· Judges claim Laureate Chris Riddell is “at the height of his powers” as he wins for The Sleeper and the Spindle.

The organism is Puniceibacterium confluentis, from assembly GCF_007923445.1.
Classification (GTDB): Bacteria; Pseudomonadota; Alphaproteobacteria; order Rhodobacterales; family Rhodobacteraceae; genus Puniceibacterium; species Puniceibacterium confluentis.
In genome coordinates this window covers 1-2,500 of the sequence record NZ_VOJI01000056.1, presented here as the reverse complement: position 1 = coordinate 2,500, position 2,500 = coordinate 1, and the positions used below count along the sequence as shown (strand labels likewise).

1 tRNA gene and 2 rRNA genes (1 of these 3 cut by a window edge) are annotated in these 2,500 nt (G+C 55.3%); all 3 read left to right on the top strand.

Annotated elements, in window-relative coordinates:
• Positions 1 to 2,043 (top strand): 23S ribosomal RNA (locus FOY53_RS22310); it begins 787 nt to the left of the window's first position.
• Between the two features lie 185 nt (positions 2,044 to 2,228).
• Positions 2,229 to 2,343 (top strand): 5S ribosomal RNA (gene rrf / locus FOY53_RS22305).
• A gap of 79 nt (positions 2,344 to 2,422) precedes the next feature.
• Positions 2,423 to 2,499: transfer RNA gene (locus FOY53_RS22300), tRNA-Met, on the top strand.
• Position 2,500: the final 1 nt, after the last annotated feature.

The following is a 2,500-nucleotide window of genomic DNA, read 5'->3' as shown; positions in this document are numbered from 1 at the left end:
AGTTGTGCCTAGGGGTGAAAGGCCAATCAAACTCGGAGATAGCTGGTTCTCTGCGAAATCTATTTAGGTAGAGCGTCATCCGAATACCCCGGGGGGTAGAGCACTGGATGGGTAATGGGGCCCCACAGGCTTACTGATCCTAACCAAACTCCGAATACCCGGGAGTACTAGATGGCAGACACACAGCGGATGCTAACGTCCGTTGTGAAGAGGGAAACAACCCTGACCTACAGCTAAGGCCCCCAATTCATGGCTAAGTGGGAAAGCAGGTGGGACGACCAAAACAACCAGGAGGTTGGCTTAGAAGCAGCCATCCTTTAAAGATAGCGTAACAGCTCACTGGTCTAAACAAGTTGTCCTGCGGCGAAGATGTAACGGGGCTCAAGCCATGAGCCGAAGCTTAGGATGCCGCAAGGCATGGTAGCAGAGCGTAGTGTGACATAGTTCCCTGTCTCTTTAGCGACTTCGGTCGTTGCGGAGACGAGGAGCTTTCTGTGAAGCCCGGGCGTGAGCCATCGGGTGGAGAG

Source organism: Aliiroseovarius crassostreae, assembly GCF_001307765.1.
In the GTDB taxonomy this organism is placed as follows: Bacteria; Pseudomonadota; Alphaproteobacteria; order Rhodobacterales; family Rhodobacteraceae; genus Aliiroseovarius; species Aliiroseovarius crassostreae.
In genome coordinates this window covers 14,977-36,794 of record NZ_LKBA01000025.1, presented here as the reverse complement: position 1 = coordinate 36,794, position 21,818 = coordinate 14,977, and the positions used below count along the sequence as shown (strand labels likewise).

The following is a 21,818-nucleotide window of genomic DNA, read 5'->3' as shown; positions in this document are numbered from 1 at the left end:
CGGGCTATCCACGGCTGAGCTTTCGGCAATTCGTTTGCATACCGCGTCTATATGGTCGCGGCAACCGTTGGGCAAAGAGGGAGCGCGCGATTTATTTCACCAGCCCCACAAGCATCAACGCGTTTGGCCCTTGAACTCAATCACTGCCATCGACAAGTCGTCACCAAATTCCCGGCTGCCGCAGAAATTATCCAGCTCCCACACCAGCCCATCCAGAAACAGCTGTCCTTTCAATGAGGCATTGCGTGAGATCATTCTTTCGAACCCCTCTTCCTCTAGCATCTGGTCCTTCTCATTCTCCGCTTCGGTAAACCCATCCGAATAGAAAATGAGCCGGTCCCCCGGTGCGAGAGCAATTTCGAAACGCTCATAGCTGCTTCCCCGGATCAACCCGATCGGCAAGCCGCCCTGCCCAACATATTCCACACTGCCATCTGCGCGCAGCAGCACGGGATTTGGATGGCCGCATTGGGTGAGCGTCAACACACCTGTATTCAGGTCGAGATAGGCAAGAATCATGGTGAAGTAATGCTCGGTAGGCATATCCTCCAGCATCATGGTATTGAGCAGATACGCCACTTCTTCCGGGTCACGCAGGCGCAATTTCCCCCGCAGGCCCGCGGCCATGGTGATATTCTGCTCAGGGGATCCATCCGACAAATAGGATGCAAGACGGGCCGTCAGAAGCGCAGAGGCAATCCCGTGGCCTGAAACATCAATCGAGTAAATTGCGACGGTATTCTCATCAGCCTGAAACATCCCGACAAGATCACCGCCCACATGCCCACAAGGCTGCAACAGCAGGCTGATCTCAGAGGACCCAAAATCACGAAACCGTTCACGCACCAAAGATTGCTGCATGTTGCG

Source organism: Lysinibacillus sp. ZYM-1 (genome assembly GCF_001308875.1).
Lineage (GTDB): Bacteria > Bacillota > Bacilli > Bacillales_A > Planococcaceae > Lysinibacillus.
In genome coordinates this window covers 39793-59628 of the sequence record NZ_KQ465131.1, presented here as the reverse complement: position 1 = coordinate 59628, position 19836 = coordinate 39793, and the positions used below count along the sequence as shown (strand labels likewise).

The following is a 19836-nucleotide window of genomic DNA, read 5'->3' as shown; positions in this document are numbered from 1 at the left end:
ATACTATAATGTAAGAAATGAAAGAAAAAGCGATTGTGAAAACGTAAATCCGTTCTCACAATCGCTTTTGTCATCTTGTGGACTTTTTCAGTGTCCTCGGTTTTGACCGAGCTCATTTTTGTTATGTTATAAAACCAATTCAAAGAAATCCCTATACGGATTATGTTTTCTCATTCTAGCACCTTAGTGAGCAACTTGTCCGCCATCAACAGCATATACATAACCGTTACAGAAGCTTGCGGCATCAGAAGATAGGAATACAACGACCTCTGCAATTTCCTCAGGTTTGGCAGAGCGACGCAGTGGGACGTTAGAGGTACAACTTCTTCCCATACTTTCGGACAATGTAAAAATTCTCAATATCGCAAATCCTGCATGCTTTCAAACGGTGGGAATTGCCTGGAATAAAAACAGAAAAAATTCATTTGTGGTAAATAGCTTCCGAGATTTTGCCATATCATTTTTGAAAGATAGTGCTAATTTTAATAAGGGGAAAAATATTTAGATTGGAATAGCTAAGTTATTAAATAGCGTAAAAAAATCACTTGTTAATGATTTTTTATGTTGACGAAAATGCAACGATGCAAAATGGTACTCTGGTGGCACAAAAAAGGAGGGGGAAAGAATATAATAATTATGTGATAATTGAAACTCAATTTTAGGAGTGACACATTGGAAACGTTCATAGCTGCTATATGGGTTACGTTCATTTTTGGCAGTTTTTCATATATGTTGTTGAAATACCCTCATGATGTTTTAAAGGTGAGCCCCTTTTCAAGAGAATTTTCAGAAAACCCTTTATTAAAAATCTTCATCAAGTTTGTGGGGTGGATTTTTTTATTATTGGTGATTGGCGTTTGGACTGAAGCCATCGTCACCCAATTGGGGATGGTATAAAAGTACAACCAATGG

· Sarah Crossan champions poetry, performance and libraries as her “poignant and perfectly crafted” verse novel about conjoined twins takes Carnegie Medal.Three proves to be a lucky number for the winners of the 2016 CILIP Carnegie & Kate Greenaway Medals, the UK’s oldest and most prestigious book awards, announced today, Monday 20th June, at a ceremony in London’s British Library. Teacher turned novelist Sarah Crossan wins the CILIP Carnegie medal for her verse novel about conjoined twins One, her third novel to have made the shortlist in just four years, while Chris Riddell becomes the first ever triple winner of either award, winning the CILIP Kate Greenaway Medal for his illustrations of Neil Gaiman’s retelling of the Sleeping Beauty fairy tale, The Sleeper and the Spindle. Riddell also becomes the first reigning Children’s Laureate to win either Medal. World renowned and widely regarded as the greatest of all accolades available to a children’s writer or illustrator, the annually awarded Medals are unique in that they are judged solely by librarians. The roll-call of past winners include: Arthur Ransome, C.S. Lewis, Terry Pratchett, Noel Streatfield and Penelope Lively for the Carnegie Medal; and Raymond Briggs, Shirley Hughes, Janet Ahlberg and John Burningham for the Kate Greenaway Medal. They are joined in 2016 for the first time by the Amnesty CILIP Honour, a new commendation for the book on each shortlist that most distinctively illuminates, upholds or celebrates freedoms. Crossan, who was previously shortlisted in 2013 for The Weight of Water and 2015 for Apple and Rain, made a passionate pledge of support for the British library system, whose closures “infuriated” her. The author explained how she had been immediately granted a library card after moving to the UK from the US three years ago, allowing her to borrow books despite holding no evidence she was legally in the country. She said: “What does this say about our society? It says that even those who are invisible in the system, who are ostracised and perhaps made outcast in other places, are welcome to learning, information and the arts – that they are entitled to social mobility and they matter. Take away public libraries and we say the opposite is true – that money talks. Libraries are safe places and when we close them we are saying that those people that use them and need them don’t matter. And it’s up to us to stand up and say, ‘no’.” Crossan also called for cross-industry support for poetry: She said children inherently “trust poetry” as it is read to them from such a young age, “and then we kill it for them by around year 8 with testing leaving no space for joy or performance.” Crossan recommended poetry should be performed to fully realise its power, saying “no poet writes words so that they remain cold on the page to be scanned from left to right in black and white and then examined for GCSE. Poetry belongs to everyone, it doesn’t necessarily belong in the classroom or university nor in the bookshop ghetto next to Eighteenth Century literary criticism.” Children’s Laureate Chris Riddell’s previous Medal wins came in 2001 for Pirate Diary and 2004 for his adaptation of Jonathan Swift’s “Gulliver”. Speaking of his record third win, Riddell – for whom the support of libraries is a central theme of his Laureateship – said he was “honoured and humbled” to accept the award, going on to praise librarians as “pretty amazing people […] they love turning children into readers by teaching them one of the most important life skills you can acquire, which is reading for pleasure. Not SATs tests, or attainment levels, or league tables but the joy of losing yourself in the pages of a good book.” He said he was humbled that Neil Gaiman had chosen him to illustrate his “wonderful story…from all the talented…young…good- looking…fashionable illustrators he could have chosen.” He also thanked his publisher, Bloomsbury, for “giving me 96 pages and gold as a second colour.” Sioned Jacques, Chair of the CILIP Carnegie and Kate Greenaway Medals judging panel for 2016, said: “What a thrilling pair of winners we have in Sarah and Chris. Sarah’s book, One, is poignant and thought-provoking, each chapter a poem that is a work of art in its own right, while collectively they create a highly emotive and engaging story. The judges found it deeply moving, beautifully observed, unusual but perfectly crafted – the sort of book that will stay with the reader long after the final page. “We were blown away by Chris Riddell’s work in The Sleeper and the Spindle; he is surely at the height of his powers. His illustrations lift this re-told tale into high art, offering sumptuous pleasures on every page. The more one looks at his pictures the more one notices: subtlety and complexity, the clever use of such a limited palette, the daring use of solid black areas – no space is wasted. Some 15 years after Chris first took home a Kate Greenaway Medal he shows no sign of slowing down – he remains a thrilling, prolific and prestigious talent.” Crossan and Riddell each receive £500 worth of books to donate to their local library. Both are also awarded the £5,000 Colin Mears Award cash prize – the first year both Medal winners have received this. The first Amnesty CILIP Honours were judged by a panel including the 2015 Carnegie Medal winner Tanya Landman. From the CILIP Carnegie Medal shortlist the Honour went to Robin Talley for Lies We Tell Ourselves, which the judges called “an exciting page-turner of a book, it vividly brings to life the human cost of prejudice and explores an historic battle for equal access to education.” The Amnesty CILIP Honour for the Kate Greenaway Medal shortlist went to Ross Collins for There’s a Bear on My Chair, a book which, according to the judges, is “packed full of joyous humour: it develops children’s empathy and shows how we can protest creatively and peacefully when something is wrong.” Nicky Parker, chair of judges for the Amnesty CILIP Honour, said: “We are very proud to announce the first ever children’s book award to celebrate human rights. The best books are more than plot and character, they give children the empathy and confidence to stand up and shape their world for the better – and we need to give children that power today, more than ever. “Thinking about how to persuade a bullying bear to get off your chair can teach children about peaceful protest, while the story of two black girls who trail-blazed integration in schools in racist 1950s America and were confronted with sexual discrimination remains all too relevant at this time of hate attacks.”